Managing the Activities to Resolve Project Issues
Bill Hoberecht - This email address is being protected from spambots. You need JavaScript enabled to view it.

In a perfectly ideal project world, the plan for a project would be fully complete and no internal or external factors would cause disruption in successfully executing that plan.  Of course, this is never the case - a plethora of forces conspire to disrupt the calm execution of a project plan.  This is a normal aspect of projects, and familiar methods (including change control, replanning, and jeopardy management) are available to address the disruption.  One method, in particular, is utilized very frequently on most projects to address difficulties in executing the planned project activities and completing the project successfully: Issue Management.   

In the projects with which I have been associated, the management and resolution of project issues typically consumes more than a trivial amount of executive, management and team energy; mismanaging the discovery, investigation, action steps and closure of issues can be a significant drain on project personnel and might even impact the project’s ability to complete successfully. (Sometimes a project can appear to complete successfully, but only because project team members devoted a non-trivial amount of their personal time to working issues that could have been more effectively resolved).


Pitfalls in Managing Project Issues 

It is easy to bungle the activities associated with project issues.  I’ve seen novices and experienced project managers alike fall into some common patterns of failure in managing issues efficiently.  The result of their actions has almost always resulted in a string of negatives in the project environment (e.g., disappointed stakeholders, frustrated team members).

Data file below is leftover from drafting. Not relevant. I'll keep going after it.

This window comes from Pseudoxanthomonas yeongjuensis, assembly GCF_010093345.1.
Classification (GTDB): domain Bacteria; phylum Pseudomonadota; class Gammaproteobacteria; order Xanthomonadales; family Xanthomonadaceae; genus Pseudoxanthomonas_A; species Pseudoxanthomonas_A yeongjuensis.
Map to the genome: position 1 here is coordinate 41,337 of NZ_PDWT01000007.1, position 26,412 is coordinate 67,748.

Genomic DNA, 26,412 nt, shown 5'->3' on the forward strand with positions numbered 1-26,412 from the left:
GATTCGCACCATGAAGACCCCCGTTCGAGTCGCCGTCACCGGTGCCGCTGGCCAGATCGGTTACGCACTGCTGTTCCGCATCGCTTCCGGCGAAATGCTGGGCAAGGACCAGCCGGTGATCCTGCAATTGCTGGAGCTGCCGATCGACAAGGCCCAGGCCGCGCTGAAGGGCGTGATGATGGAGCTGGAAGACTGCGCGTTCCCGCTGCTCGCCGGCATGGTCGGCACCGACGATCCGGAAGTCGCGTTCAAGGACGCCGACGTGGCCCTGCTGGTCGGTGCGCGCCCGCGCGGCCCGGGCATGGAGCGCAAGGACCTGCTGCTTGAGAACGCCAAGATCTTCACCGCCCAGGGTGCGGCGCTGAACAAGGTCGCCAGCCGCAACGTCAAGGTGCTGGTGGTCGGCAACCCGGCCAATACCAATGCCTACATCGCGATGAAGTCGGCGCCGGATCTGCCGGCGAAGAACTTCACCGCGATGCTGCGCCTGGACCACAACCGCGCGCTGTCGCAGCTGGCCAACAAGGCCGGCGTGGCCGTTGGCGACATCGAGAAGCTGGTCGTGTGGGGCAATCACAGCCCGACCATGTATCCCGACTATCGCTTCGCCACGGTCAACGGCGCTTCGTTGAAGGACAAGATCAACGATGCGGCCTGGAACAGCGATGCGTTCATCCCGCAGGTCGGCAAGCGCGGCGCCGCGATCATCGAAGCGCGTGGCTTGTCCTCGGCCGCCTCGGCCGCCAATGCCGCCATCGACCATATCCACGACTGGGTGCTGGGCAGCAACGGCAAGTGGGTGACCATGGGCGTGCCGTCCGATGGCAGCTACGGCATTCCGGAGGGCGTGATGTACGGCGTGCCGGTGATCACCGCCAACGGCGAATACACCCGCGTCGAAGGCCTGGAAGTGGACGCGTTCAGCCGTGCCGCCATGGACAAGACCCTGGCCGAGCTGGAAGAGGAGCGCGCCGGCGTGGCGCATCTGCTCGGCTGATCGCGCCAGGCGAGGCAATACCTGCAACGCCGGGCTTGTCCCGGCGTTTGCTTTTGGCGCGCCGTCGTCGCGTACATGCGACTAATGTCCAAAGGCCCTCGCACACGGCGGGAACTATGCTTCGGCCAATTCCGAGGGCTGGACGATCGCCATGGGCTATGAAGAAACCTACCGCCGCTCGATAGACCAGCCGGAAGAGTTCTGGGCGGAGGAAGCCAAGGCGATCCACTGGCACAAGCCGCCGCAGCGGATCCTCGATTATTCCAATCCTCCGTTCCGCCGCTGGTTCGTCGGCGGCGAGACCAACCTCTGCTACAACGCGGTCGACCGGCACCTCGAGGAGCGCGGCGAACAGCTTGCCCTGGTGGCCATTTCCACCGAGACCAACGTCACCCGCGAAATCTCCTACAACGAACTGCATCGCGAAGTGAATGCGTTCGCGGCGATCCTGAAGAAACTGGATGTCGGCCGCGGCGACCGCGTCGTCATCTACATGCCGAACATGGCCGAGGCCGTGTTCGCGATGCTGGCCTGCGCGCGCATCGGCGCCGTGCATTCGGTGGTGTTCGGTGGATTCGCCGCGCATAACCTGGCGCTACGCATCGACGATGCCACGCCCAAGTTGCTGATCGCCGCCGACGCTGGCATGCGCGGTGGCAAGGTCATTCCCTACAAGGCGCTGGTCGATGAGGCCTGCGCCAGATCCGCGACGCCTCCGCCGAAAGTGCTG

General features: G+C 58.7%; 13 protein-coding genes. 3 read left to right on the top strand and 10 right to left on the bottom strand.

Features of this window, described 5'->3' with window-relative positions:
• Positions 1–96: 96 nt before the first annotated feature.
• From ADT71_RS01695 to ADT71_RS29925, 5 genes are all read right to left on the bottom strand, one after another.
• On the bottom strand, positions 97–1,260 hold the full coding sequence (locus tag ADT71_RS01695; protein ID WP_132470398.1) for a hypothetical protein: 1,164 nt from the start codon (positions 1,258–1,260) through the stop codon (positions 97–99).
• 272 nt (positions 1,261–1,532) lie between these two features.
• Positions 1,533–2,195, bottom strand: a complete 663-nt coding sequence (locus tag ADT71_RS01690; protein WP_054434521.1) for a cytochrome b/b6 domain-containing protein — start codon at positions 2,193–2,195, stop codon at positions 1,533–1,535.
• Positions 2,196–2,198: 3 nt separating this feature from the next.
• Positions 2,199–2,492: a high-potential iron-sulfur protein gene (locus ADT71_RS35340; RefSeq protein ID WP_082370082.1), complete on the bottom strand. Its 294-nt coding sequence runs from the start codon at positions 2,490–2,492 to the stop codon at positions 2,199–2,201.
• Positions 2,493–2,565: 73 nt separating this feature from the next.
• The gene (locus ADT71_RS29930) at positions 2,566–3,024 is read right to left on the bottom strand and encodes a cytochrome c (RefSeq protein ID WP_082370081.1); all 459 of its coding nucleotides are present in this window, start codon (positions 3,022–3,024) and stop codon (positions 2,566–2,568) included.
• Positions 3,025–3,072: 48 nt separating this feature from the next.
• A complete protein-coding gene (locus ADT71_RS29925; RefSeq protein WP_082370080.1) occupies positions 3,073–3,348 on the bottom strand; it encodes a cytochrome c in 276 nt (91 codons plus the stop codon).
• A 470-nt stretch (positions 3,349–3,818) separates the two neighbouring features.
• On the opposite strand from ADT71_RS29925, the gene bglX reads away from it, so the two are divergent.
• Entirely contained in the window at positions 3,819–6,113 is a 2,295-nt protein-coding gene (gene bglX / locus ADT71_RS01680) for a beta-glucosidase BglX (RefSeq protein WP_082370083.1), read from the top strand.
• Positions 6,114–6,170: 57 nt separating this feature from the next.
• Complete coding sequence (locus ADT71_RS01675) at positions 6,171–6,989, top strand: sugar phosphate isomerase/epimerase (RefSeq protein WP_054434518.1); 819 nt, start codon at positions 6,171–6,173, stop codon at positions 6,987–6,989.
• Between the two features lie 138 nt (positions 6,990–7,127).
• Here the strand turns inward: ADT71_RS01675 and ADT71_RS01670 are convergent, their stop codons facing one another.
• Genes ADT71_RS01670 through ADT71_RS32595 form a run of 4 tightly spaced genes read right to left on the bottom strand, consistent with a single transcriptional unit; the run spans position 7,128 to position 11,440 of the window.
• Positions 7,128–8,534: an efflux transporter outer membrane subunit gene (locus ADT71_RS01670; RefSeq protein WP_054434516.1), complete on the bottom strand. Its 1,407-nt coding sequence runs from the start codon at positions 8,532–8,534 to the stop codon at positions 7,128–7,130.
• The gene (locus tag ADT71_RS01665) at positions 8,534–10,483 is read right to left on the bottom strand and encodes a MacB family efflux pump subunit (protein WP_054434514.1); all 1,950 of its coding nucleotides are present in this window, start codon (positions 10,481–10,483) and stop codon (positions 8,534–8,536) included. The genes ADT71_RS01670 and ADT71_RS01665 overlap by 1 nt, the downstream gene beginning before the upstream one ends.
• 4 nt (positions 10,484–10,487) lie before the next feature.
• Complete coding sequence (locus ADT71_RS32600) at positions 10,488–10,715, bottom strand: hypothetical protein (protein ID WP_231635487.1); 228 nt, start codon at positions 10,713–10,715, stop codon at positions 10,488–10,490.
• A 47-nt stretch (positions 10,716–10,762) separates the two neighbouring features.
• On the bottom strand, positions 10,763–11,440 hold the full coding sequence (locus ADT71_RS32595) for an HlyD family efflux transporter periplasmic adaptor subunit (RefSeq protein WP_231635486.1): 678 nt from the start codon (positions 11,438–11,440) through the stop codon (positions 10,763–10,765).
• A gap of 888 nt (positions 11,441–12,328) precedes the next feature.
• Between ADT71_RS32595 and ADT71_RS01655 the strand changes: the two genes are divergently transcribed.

Some pitfalls in the management of project issues can divert the attention of a project and, as a result, prevent effective resolution of the most important issues a project may face.  Here are some common hazards:

The project is ineffective at recognizing and identifying issues

  • Haphazard/Ad Hoc Identification of Issues.  Most times, project issues will be identified during status reviews, team meetings and other forums where the project is discussed.  If these forums are structured (e.g., a review of project task status with limited discussion), then chances are that issue identification is fairly effective.  However, if these reviews are unstructured or, at the other extreme, are too rigidly structured, then the project is left to other ad hoc means for issue identification that will likely be reliant upon team members to be outspoken about their concerns.  Haphazard identification of issues improperly allows every alleged problem or action item mentioned in various project forums to be considered a valid project issue.
  • Too Quick to Accept an Observation or Concern and Turn it into a Project Issue.  With this behavior, every (or most) alleged problem or action item mentioned in various project forums is considered to be a valid project issue that requires effort to investigate and resolve.
  • Too Narrow a focus, on the immediate issue.  Each issue is considered merely as a specific problem and not as a general category of problems (that need to be addressed) that may occur in slightly different forms within the project


Totally focused only on ‘resolve the issue’